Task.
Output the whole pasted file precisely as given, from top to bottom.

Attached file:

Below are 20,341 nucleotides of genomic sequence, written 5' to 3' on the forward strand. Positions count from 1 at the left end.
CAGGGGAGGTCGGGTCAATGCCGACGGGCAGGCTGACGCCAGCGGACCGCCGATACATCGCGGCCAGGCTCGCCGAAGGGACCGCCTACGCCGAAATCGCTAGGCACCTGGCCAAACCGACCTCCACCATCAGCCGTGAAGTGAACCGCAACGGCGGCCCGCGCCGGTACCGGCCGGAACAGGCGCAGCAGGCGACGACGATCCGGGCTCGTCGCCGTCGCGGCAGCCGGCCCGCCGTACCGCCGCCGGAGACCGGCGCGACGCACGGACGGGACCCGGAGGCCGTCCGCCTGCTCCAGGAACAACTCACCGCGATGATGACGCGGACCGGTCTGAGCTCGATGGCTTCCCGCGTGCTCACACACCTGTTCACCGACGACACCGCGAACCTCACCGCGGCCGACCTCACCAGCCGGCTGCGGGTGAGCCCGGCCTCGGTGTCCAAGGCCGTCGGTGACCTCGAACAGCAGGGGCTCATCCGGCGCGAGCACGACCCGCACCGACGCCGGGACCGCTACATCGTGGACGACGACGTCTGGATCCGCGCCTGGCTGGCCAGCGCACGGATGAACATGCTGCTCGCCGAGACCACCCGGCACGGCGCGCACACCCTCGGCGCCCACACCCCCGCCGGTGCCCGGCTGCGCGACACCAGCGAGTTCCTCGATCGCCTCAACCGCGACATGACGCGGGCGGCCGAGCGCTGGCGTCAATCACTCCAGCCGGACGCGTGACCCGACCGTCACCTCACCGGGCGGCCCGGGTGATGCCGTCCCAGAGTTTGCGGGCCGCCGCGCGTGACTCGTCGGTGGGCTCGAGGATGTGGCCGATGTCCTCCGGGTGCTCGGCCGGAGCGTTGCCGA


Below are 20,341 nucleotides of genomic sequence, written 5' to 3' on the forward strand. Positions count from 1 at the left end.
CAGGGGAGGTCGGGTCAATGCCGACGGGCAGGCTGACGCCAGCGGACCGCCGATACATCGCGGCCAGGCTCGCCGAAGGGACCGCCTACGCCGAAATCGCTAGGCACCTGGCCAAACCGACCTCCACCATCAGCCGTGAAGTGAACCGCAACGGCGGCCCGCGCCGGTACCGGCCGGAACAGGCGCAGCAGGCGACGACGATCCGGGCTCGTCGCCGTCGCGGCAGCCGGCCCGCCGTACCGCCGCCGGAGACCGGCGCGACGCACGGACGGGACCCGGAGGCCGTCCGCCTGCTCCAGGAACAACTCACCGCGATGATGACGCGGACCGGTCTGAGCTCGATGGCTTCCCGCGTGCTCACACACCTGTTCACCGACGACACCGCGAACCTCACCGCGGCCGACCTCACCAGCCGGCTGCGGGTGAGCCCGGCCTCGGTGTCCAAGGCCGTCGGTGACCTCGAACAGCAGGGGCTCATCCGGCGCGAGCACGACCCGCACCGACGCCGGGACCGCTACATCGTGGACGACGACGTCTGGATCCGCGCCTGGCTGGCCAGCGCACGGATGAACATGCTGCTCGCCGAGACCACCCGGCACGGCGCGCACACCCTCGGCGCCCACACCCCCGCCGGTGCCCGGCTGCGCGACACCAGCGAGTTCCTCGATCGCCTCAACCGCGACATGACGCGGGCGGCCGAGCGCTGGCGTCAATCACTCCAGCCGGACGCGTGACCCGACCGTCACCTCACCGGGCGGCCCGGGTGATGCCGTCCCAGAGTTTGCGGGCCGCCGCGCGTGACTCGTCGGTGGGCTCGAGGATGTGGCCGATGTCCTCCGGGTGCTCGGCCGGAGCGTTGCCGA